val tcf = new GrizzlyTestContainerFactory
    tcf.create(baseUri, context)
  }

  private lazy val client = {
    ClientBuilder.newClient()
  }

  override def map(fs: => Fragments) = startService ^ fs ^ stopService

  private def startService() = {
    Step({ tc.start() })
  }

  private def stopService() = {
    Step({ tc.stop() })
  }

}

To use it you only have to mix in this trait and configure your expected behavior as a jersey application.

class EmbedServiceSpec extends Specification with EmbedService {

  override def configure(): Application = {
    new ResourceConfig(classOf[HelloResource])
  }

  "Embed service" should {
    "be able to return 'Hello World!' on a GET request" in {
      val hello = target().path("hello").request().get(classOf[String])
      hello must be equalTo("Hello World!")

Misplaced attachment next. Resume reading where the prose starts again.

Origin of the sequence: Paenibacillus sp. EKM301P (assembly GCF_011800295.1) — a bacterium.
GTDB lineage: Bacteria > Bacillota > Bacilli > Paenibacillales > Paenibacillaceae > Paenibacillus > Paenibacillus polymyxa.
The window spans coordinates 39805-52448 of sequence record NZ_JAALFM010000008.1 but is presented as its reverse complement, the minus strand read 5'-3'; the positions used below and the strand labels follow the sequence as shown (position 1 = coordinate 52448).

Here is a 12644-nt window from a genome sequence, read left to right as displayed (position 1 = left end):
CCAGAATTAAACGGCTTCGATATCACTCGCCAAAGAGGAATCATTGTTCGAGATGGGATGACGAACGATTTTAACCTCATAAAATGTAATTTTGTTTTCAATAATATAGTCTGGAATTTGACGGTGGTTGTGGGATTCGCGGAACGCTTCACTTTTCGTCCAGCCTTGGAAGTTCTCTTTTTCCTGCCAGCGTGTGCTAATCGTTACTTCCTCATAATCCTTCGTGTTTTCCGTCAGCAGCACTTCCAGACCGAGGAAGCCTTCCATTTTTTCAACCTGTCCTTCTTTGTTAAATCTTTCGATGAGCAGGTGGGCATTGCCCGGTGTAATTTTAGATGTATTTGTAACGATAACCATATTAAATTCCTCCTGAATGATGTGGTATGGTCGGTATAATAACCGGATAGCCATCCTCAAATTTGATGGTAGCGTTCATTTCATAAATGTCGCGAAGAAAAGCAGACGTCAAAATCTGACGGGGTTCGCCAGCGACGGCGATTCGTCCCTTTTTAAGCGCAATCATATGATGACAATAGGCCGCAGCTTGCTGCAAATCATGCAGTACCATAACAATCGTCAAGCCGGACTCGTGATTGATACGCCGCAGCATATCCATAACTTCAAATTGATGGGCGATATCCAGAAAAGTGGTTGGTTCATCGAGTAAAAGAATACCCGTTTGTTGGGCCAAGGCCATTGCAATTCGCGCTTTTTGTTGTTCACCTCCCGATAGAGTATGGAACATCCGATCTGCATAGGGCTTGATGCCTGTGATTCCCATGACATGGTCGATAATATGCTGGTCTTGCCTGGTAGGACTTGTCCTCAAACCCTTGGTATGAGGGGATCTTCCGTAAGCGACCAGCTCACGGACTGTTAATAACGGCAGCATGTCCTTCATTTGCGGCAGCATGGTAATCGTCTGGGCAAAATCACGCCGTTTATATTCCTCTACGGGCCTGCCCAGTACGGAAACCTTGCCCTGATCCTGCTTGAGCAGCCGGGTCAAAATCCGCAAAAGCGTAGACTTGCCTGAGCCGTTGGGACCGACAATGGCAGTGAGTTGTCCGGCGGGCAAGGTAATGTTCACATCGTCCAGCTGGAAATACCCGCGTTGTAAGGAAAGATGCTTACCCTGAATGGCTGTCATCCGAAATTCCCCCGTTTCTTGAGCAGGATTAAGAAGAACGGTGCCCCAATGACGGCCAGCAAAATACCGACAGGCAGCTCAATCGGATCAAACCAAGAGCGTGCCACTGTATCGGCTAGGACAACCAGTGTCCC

}
  }

}

@Path("hello")
class HelloResource {
  @GET
  def getHello() = "Hello World!"
}

The last thing you have to do is to inject the WebTarget into the Client you want to test.

class HelloResourceClientSpec extends Specification with EmbedService {

  override def configure(): Application = {
    new ResourceConfig(classOf[HelloResource])
  }

  val sut = new HelloResourceClient(target())

  "HelloResourceClient" should {
    "return 'Hello World!' on getData" in {
      val hello = sut.getData()
      hello must be equalTo("Hello World!")
    }
  }

}

class HelloResourceClient(target: WebTarget) {
  def getData() = {
    target.path("hello").request().get(classOf[String])
  }
}

That´s it. Have fun writing clients from now on!

Profiling MongoDB with Logstash and Kibana